Purdue University President Mitch Daniels has apologized for giving a speech this week at the fund-raiser for a conservative think tank in Minnesota. Daniels was the Republican governor of Indiana before becoming Purdue's president and he vowed to avoid partisan political activity in his new job. So some on campus were bothered by the appearance and an editorial in The Journal and Courier said that his Purdue role "will continue to be questioned and pulled down whenever he steps, however innocently, onto political turf." In a letter to the editor of the newspaper, Daniels stressed that the speech itself was not partisan. But he said that the editorial was correct, and that he should not have accepted the invitation, even if he didn't break any university rules in doing so. "[F]acts and rules aren’t the determining factor here. Perceptions, and understandable misperceptions, matter even more," he wrote. On reflection, this invitation should have fallen on that side of the line. I accept the validity of the criticism and will try to avoid similar judgment errors in the future."
The Modesto Junior College student who was ordered by campus security to stop handing out copies of the U.S. Constitution on Constitution Day last month is suing the Yosemite Community College District and Modesto officials in federal court. Robert Van Tuinen, an Army veteran, argues that administrators violated his First Amendment rights. In a video capturing the incident, an employee tells Van Tuinen he may only distribute his copies in the campus “free speech area,” and must also fill out the necessary paperwork before doing so. (But due to previous bookings he would have to wait at least three days.)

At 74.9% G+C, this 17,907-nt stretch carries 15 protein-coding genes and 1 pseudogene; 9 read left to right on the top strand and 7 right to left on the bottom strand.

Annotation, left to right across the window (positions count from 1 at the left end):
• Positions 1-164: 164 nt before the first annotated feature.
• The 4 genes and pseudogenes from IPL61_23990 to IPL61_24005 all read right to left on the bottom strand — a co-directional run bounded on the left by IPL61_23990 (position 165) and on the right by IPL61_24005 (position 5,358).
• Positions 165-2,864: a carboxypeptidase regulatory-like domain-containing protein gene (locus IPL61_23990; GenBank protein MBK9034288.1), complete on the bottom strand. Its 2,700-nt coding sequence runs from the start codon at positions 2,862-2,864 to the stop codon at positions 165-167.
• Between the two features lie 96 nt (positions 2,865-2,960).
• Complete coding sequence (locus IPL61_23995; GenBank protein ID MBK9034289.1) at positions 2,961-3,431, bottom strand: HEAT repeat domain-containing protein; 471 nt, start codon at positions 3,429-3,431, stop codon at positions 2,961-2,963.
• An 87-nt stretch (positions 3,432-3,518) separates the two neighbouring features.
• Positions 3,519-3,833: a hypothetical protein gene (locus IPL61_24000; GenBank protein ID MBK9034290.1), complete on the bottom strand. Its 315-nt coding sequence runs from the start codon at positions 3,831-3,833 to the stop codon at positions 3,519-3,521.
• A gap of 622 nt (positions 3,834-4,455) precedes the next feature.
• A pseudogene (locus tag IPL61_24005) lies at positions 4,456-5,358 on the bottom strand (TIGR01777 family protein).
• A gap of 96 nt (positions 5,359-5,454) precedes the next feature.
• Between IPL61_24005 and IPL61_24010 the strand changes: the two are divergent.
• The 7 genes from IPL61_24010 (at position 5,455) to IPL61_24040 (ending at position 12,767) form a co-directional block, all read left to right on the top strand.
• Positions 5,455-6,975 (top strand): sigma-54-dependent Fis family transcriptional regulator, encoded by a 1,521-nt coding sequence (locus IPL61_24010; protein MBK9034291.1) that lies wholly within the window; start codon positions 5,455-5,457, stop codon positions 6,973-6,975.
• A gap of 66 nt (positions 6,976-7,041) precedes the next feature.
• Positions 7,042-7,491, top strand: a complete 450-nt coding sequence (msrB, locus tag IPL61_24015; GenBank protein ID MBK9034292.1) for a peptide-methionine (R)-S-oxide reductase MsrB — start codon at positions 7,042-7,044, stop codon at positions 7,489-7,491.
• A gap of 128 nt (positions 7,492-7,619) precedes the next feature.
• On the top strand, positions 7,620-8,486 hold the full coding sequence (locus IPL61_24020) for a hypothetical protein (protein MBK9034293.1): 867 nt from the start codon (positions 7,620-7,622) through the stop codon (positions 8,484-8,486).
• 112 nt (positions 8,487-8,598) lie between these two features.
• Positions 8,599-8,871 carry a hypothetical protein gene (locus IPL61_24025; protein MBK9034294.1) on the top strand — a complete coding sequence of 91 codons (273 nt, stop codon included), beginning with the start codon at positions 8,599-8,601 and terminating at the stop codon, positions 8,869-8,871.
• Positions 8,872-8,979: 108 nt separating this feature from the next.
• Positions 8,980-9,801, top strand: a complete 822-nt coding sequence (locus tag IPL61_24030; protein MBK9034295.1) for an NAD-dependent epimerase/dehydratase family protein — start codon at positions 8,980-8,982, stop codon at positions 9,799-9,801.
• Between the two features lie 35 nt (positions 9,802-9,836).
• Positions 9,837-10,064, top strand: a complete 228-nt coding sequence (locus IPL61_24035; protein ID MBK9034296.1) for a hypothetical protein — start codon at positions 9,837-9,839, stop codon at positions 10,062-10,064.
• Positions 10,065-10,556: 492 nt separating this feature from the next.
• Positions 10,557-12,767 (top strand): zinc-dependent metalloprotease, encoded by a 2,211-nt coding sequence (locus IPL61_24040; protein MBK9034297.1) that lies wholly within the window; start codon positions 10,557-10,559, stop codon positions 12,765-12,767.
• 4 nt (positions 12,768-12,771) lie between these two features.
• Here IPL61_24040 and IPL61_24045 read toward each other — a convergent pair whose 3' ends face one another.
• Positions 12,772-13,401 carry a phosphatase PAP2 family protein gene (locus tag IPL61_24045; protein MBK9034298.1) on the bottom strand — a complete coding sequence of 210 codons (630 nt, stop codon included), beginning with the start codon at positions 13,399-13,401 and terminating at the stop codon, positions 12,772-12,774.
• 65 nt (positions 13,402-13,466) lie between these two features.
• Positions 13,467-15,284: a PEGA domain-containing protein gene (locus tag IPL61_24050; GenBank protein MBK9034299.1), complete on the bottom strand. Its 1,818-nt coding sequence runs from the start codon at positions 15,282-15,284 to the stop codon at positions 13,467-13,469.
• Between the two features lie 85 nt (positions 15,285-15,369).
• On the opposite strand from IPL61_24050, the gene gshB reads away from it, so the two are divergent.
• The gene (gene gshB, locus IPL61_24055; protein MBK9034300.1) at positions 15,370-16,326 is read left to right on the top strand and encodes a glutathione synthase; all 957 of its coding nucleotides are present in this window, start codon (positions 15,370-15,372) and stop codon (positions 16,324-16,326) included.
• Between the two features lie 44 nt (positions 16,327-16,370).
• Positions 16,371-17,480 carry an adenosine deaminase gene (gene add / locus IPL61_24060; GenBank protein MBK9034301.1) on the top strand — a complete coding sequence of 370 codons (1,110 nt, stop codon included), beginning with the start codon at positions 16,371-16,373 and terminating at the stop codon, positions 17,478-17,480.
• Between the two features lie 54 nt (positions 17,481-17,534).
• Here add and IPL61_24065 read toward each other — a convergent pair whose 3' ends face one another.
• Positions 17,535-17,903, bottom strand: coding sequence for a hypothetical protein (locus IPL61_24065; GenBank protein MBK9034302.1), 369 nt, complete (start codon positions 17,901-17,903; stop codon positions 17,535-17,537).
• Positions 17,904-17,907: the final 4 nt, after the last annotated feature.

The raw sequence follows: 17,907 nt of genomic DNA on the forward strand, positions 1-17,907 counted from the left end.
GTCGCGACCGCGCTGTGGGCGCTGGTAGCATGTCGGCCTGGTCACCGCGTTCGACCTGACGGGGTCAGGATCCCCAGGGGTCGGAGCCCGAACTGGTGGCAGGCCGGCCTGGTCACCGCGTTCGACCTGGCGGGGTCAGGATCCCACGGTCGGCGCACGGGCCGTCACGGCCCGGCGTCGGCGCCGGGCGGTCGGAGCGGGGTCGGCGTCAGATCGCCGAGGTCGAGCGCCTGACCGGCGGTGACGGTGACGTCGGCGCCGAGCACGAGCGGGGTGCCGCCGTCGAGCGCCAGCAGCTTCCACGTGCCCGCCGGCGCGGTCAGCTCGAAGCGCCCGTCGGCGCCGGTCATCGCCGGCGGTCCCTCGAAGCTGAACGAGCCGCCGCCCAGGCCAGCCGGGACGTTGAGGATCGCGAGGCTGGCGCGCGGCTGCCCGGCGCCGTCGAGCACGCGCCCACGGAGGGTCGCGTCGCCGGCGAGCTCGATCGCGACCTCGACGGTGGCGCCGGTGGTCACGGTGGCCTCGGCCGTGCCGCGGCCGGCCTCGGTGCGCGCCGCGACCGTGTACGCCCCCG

Virginia Governor Bob McDonnell is seeking the resignations of some members of the Norfolk State University board, The Virginian-Pilotreported. The requests come just weeks after the board fired Tony Atwater as president. Norfolk State faces numerous challenges, including the lowest graduation rate among public four-year institutions in Virginia and scrutiny from accreditors.
Emerson College officials pledged Wednesday to improve the process by which they handle allegations of sexual assault, The Boston Globe reported. Among other steps, college officials said they would hire an "advocate" to help victims of sexual assault through the investigation and judicial process. The announcement follows filing of a federal complaint by Emerson students saying that the college failed to adequately investigate two recent incidents.
While it is widely known that many college presidents and head football coaches receive cars in their compensation packages, 94 administrators or coaches at University of Nebraska campuses (and one coach's wife) receive cars, club memberships or both, The Omaha World-Herald reported. University officials defended the benefits as part of the process of attracting and retaining talent.
Santa Clara University has removed elective abortion from its health coverage for employees, becoming the second Roman Catholic university (with Loyola Marymount University) to be facing faculty backlash over such a decision, The San Jose Mercury News reported. University officials said that they are trying to be consistent with church teachings. But faculty members say that they object both tp the decision, and to the fact that it was made without consultation with professors. "This really makes Santa Clara University's express commitment to openness, diversity and inclusiveness ring hollow," said Nancy Unger, a history professor.